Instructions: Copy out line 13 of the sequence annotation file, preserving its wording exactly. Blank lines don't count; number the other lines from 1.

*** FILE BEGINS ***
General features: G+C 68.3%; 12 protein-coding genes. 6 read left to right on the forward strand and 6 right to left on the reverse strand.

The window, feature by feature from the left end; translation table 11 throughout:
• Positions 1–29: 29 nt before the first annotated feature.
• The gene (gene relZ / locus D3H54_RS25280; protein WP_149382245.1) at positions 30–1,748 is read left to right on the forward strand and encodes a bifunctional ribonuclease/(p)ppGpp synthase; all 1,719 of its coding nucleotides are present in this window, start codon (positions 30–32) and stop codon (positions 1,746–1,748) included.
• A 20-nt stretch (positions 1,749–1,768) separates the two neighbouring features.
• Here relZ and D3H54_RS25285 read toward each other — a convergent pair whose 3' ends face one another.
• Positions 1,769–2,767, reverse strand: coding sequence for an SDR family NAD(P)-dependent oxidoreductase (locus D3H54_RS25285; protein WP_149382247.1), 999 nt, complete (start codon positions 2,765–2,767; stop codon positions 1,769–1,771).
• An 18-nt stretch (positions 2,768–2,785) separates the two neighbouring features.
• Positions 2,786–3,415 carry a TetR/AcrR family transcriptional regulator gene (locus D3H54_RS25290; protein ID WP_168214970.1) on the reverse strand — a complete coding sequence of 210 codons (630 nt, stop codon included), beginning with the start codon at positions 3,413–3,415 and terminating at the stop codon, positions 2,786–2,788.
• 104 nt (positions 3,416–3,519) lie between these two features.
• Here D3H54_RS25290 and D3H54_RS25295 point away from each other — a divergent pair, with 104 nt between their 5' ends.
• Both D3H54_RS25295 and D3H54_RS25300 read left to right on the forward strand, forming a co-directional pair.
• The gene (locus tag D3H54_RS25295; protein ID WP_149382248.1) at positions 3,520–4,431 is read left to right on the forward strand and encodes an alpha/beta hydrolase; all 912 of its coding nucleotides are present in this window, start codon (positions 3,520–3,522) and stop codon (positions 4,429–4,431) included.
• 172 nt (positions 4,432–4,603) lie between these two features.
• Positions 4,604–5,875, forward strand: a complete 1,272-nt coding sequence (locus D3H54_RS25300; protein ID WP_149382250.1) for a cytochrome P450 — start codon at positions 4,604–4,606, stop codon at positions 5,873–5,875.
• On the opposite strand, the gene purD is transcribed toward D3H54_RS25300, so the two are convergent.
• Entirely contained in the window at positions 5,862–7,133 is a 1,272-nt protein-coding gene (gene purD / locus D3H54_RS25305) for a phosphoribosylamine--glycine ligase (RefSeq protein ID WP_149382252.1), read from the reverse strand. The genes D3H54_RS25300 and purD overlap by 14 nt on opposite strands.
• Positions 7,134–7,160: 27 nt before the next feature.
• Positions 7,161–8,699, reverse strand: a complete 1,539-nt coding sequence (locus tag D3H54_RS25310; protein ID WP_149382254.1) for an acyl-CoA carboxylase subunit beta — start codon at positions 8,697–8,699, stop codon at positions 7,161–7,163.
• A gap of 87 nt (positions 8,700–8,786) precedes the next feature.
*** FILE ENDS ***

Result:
• The gene (locus tag D3H54_RS25295; protein ID WP_149382248.1) at positions 3,520–4,431 is read left to right on the forward strand and encodes an alpha/beta hydrolase; all 912 of its coding nucleotides are present in this window, start codon (positions 3,520–3,522) and stop codon (positions 4,429–4,431) included.